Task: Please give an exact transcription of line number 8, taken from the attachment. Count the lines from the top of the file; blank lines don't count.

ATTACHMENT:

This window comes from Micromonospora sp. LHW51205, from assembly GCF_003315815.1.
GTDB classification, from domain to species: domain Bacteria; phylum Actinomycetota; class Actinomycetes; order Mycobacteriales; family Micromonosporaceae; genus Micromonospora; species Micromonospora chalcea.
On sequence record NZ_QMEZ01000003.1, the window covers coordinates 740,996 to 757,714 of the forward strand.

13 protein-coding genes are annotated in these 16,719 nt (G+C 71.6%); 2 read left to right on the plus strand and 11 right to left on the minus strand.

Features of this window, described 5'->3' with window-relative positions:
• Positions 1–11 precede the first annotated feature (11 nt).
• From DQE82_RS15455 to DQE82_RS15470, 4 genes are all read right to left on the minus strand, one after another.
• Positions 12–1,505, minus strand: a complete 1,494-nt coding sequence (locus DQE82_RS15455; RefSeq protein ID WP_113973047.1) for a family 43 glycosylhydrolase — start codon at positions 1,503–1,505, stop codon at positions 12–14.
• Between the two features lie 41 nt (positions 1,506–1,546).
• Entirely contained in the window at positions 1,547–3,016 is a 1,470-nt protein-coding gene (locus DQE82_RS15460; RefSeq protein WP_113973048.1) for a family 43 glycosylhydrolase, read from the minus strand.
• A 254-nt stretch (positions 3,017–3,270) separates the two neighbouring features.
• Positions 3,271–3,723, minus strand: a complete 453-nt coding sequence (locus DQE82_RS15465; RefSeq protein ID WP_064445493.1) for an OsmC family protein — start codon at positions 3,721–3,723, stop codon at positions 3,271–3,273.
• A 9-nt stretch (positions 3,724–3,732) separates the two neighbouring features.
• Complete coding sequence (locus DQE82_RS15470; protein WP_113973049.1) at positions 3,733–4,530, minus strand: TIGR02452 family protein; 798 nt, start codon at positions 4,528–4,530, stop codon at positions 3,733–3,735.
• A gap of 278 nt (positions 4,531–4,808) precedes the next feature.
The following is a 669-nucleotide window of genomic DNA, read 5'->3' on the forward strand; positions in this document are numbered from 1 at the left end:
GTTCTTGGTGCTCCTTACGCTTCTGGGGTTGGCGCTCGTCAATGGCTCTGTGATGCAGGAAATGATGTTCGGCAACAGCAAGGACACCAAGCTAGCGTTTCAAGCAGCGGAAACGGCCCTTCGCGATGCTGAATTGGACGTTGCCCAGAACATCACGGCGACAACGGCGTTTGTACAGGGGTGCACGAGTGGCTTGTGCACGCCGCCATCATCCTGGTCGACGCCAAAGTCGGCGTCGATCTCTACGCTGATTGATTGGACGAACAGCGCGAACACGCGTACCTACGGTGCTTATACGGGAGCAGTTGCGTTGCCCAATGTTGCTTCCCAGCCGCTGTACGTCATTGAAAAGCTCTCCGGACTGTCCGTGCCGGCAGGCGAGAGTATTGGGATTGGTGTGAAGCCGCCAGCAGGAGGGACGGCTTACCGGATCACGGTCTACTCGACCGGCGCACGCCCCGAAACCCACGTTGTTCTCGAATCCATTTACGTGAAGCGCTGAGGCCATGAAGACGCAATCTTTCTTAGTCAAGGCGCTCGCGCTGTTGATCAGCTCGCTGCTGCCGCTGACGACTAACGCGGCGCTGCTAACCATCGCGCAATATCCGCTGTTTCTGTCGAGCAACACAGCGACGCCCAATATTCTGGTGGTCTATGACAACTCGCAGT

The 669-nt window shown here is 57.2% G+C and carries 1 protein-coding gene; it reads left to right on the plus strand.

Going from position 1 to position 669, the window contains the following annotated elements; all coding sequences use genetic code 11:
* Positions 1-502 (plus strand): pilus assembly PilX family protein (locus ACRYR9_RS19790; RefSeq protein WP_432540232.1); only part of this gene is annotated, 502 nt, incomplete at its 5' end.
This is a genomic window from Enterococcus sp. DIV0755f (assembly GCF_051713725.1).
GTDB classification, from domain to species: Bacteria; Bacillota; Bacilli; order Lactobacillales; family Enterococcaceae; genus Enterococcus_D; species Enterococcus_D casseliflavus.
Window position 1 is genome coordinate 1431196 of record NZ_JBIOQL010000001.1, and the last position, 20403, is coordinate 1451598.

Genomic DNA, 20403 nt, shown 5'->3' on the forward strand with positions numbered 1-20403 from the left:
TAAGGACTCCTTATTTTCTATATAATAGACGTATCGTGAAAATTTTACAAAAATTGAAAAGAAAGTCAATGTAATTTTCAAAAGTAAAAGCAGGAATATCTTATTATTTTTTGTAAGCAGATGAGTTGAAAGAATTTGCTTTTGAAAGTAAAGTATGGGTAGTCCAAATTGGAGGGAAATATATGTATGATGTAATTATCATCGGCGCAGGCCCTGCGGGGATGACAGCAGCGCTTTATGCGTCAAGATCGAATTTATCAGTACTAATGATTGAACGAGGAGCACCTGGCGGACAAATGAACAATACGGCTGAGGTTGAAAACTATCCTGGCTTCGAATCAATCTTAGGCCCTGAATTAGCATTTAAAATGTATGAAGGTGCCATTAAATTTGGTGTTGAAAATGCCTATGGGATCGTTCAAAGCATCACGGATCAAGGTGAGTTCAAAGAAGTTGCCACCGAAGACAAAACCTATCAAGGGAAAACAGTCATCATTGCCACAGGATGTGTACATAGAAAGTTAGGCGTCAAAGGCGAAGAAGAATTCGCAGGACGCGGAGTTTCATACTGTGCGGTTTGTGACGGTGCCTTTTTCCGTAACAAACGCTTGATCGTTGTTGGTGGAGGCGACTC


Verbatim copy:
• Positions 12–1,505, minus strand: a complete 1,494-nt coding sequence (locus DQE82_RS15455; RefSeq protein ID WP_113973047.1) for a family 43 glycosylhydrolase — start codon at positions 1,503–1,505, stop codon at positions 12–14.